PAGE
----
Bill Flatt receives UGA Presidential Medal
The University of Georgia bestowed one of its highest honors on William “Bill” P. Flatt, D.W. Brooks Distinguished Professor Emeritus, and the late Ivery Clifton, a former faculty member and administrator in the College of Agricultural and Environmental Sciences and associate vice president for academic affairs.
The President’s Medal recognizes extraordinary contributions of individuals who are not current employees of UGA and who have supported students and academic programs, advanced research and inspired community leaders to enhance the quality of life of citizens in Georgia. The honor is awarded in conjunction with UGA’s annual Founders Day celebration.
Flatt served UGA for 51 years in a career that included positions as director of the Agricultural Experiment Stations (1970-1981), dean and coordinator of the College of Agricultural and Environmental Sciences (1981-1994), D.W. Brooks Distinguished Professor (1994-1999) and professor emeritus in the department of foods and nutrition within the College of Family and Consumer Sciences (1999-2020).
He is known for his love of the university, his generosity and his cheerful refrain that he’s doing “better’n ever.”
Flatt’s lifetime philanthropy to the university amounts to more than $1.7 million.
“I had the resources, and I figured I should give as much to UGA as I could,” he said.
Flatt’s gifts have endowed multiple scholarships, fellowships, professorships and awards in the College of Agricultural and Environmental Sciences and the College of Family and Consumer Sciences and have provided support for students to study internationally.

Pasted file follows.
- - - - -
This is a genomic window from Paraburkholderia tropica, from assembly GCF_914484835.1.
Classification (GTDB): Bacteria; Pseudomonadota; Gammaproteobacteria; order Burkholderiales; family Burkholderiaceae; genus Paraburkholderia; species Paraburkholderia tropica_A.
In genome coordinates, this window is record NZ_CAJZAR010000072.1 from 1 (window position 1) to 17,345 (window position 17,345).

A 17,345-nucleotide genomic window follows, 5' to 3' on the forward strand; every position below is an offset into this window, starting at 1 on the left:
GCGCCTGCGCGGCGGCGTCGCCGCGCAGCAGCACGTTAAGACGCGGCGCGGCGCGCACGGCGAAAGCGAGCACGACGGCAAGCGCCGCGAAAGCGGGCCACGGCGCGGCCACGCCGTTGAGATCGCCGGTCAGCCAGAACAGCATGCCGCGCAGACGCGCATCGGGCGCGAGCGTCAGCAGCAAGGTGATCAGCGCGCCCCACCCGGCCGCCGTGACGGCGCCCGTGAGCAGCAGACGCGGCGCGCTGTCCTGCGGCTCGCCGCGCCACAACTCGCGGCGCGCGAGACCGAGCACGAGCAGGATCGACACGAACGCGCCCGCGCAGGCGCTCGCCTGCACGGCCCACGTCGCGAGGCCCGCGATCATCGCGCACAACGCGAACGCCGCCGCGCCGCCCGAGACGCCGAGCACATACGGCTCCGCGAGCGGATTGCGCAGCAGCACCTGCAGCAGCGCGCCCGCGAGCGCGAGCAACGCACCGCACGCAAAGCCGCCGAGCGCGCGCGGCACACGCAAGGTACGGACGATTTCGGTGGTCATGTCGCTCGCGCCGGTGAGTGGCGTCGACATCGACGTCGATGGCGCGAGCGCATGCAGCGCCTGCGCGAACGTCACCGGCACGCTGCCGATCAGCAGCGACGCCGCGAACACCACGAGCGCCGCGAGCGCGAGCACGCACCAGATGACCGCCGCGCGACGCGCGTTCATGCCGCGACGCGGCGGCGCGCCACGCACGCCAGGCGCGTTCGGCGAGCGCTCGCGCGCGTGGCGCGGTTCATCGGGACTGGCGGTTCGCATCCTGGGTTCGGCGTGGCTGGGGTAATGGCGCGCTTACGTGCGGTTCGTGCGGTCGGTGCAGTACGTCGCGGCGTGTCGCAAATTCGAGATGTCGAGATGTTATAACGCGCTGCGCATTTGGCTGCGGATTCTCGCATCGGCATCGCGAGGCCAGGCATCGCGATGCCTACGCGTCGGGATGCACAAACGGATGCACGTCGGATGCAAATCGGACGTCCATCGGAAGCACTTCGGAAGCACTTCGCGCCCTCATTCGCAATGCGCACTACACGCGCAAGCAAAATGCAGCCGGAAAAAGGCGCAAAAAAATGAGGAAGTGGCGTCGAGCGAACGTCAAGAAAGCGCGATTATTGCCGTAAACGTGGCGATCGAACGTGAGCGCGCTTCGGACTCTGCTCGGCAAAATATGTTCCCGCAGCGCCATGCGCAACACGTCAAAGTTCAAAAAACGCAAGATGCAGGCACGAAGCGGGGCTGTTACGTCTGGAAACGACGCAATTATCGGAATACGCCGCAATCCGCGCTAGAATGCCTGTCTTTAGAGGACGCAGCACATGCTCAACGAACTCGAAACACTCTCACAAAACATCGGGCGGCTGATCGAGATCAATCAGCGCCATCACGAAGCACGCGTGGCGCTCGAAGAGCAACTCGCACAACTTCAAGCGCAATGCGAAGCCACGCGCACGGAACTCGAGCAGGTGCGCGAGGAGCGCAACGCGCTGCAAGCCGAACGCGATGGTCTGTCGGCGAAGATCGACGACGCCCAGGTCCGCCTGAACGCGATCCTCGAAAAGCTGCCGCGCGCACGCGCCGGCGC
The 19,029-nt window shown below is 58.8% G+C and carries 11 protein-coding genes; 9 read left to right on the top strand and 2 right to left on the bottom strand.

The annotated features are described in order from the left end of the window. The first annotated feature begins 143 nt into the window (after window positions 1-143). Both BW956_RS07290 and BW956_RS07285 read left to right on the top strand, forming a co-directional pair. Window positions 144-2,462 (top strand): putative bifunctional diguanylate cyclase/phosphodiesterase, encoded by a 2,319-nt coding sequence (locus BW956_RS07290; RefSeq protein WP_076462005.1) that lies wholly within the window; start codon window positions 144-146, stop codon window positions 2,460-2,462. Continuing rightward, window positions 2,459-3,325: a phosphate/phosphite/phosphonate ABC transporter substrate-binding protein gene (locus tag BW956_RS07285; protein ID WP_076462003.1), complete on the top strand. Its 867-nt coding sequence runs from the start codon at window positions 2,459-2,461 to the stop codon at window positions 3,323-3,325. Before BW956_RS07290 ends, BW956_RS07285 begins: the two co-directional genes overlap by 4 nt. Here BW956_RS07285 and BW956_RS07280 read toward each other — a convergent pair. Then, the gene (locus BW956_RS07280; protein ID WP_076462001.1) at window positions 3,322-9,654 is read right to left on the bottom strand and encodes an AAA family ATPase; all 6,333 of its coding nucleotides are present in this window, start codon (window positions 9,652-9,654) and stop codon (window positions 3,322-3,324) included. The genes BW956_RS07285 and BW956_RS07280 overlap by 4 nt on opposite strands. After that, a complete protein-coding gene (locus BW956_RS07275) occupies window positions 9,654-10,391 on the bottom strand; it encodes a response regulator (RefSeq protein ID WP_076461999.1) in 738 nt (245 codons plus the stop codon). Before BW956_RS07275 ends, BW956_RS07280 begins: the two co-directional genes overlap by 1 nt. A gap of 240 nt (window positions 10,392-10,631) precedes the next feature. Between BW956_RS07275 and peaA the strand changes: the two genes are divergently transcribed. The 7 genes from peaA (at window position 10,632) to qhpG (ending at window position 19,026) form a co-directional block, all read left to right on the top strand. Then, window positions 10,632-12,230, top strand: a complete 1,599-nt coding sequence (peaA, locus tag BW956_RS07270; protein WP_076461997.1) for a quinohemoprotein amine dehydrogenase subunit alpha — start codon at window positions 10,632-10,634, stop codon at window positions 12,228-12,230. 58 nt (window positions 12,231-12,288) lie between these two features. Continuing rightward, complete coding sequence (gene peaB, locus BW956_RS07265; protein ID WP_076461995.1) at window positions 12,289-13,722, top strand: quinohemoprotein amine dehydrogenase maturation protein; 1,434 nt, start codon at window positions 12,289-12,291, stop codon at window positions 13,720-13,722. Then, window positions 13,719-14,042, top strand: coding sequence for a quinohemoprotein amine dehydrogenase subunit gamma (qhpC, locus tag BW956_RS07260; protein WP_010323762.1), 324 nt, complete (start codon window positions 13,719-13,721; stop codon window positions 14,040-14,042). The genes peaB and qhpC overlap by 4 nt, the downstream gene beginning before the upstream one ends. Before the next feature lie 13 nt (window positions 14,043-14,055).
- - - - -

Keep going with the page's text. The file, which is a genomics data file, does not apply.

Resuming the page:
“He knew how important private support would become and was quick to help,” said Katrina Bowers, formerly senior director of development in the Terry College of Business, who recently retired. “One of the most touching moments came during the passing of Bill’s daughter, Melynda, of an unexpected illness in 2010. This was right after losing his wife, June, who had been paralyzed from Guillain-Barre syndrome since 1973. In the middle of the anxiety and sadness, Bill came to my office and wanted to create a scholarship in Melynda’s memory. We cried as we worked through the details. Even as he was losing a child, he was thinking of others’ children.”
Flatt has been a beloved and inspiring guest lecturer for many classes over the years, sharing his passion for health and nutrition with generations of students. He has used his personal experience with weight loss — losing 60 pounds — to model a healthy lifestyle and effective weight management.